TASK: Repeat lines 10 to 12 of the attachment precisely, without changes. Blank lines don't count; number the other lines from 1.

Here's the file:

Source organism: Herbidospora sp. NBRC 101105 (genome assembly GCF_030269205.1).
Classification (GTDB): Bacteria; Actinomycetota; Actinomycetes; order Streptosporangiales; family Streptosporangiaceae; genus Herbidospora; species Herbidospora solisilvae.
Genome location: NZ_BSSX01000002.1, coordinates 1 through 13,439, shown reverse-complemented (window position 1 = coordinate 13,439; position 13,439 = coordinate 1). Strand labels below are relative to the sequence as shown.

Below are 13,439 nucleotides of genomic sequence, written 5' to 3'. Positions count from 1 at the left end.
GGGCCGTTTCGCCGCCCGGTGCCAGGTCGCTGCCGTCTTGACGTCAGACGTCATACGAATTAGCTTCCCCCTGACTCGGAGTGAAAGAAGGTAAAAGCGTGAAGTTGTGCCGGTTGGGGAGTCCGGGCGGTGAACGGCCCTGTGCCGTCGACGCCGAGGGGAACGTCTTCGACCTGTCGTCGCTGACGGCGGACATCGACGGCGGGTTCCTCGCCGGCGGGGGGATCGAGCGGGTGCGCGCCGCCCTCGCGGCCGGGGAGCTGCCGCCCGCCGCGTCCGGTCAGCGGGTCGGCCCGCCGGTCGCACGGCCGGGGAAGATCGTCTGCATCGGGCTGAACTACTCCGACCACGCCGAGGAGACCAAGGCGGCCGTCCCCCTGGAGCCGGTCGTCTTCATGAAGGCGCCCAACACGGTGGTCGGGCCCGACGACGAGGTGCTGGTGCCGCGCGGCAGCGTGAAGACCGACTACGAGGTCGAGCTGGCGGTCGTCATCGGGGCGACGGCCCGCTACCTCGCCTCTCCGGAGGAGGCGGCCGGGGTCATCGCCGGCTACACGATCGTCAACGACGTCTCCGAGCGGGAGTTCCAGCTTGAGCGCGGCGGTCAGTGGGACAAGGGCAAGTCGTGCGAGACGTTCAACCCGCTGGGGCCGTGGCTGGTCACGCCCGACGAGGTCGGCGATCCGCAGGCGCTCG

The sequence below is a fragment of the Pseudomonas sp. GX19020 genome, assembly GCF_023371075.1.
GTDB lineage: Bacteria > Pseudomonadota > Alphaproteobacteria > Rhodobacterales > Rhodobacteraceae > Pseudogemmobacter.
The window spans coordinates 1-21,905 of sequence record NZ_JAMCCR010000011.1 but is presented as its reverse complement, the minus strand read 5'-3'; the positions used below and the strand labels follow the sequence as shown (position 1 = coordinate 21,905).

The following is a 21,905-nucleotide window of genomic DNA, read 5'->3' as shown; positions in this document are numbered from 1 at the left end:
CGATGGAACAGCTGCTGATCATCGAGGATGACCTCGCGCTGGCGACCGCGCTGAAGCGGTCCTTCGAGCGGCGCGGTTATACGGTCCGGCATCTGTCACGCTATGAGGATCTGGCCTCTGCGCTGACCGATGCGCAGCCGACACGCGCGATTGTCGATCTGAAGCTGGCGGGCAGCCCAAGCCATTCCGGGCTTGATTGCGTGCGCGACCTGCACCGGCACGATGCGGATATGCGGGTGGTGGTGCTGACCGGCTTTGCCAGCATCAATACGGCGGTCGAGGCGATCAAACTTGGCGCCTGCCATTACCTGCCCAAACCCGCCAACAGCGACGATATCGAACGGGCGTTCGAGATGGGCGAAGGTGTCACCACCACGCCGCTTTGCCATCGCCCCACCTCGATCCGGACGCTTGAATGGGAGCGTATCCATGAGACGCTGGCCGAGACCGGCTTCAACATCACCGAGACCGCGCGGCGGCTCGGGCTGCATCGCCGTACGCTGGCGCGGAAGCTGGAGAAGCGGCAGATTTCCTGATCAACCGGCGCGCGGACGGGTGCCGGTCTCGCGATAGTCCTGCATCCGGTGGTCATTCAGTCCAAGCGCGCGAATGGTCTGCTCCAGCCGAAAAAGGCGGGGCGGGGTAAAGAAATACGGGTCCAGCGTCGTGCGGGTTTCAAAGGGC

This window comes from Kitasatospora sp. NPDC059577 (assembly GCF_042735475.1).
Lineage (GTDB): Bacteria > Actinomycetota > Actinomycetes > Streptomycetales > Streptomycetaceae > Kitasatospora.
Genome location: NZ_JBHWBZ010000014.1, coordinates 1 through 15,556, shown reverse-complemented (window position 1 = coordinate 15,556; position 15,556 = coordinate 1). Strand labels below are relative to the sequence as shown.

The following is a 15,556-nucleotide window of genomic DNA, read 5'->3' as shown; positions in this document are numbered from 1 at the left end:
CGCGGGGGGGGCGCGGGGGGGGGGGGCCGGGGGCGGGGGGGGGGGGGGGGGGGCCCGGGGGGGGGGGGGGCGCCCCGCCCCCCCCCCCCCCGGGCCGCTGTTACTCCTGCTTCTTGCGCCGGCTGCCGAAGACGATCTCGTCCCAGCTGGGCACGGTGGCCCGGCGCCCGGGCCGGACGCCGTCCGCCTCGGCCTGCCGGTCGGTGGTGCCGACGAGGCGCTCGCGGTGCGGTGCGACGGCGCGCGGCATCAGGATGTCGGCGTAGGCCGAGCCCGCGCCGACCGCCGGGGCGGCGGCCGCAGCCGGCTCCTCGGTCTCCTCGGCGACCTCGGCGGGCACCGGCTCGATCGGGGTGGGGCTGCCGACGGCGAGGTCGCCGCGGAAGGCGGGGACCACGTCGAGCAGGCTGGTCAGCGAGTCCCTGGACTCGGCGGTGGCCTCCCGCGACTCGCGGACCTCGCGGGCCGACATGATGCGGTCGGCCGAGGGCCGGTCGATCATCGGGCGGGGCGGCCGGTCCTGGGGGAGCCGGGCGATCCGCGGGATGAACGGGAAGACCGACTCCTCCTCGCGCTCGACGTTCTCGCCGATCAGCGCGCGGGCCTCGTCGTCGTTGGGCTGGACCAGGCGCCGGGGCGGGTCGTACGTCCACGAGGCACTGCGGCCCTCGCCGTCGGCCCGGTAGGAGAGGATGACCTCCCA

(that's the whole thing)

CGATGGAACAGCTGCTGATCATCGAGGATGACCTCGCGCTGGCGACCGCGCTGAAGCGGTCCTTCGAGCGGCGCGGTTATACGGTCCGGCATCTGTCACGCTATGAGGATCTGGCCTCTGCGCTGACCGATGCGCAGCCGACACGCGCGATTGTCGATCTGAAGCTGGCGGGCAGCCCAAGCCATTCCGGGCTTGATTGCGTGCGCGACCTGCACCGGCACGATGCGGATATGCGGGTGGTGGTGCTGACCGGCTTTGCCAGCATCAATACGGCGGTCGAGGCGATCAAACTTGGCGCCTGCCATTACCTGCCCAAACCCGCCAACAGCGACGATATCGAACGGGCGTTCGAGATGGGCGAAGGTGTCACCACCACGCCGCTTTGCCATCGCCCCACCTCGATCCGGACGCTTGAATGGGAGCGTATCCATGAGACGCTGGCCGAGACCGGCTTCAACATCACCGAGACCGCGCGGCGGCTCGGGCTGCATCGCCGTACGCTGGCGCGGAAGCTGGAGAAGCGGCAGATTTCCTGATCAACCGGCGCGCGGACGGGTGCCGGTCTCGCGATAGTCCTGCATCCGGTGGTCATTCAGTCCAAGCGCGCGAATGGTCTGCTCCAGCCGAAAAAGGCGGGGCGGGGTAAAGAAATACGGGTCCAGCGTCGTGCGGGTTTCAAAGGGC

This window comes from Kitasatospora sp. NPDC059577 (assembly GCF_042735475.1).
Lineage (GTDB): Bacteria > Actinomycetota > Actinomycetes > Streptomycetales > Streptomycetaceae > Kitasatospora.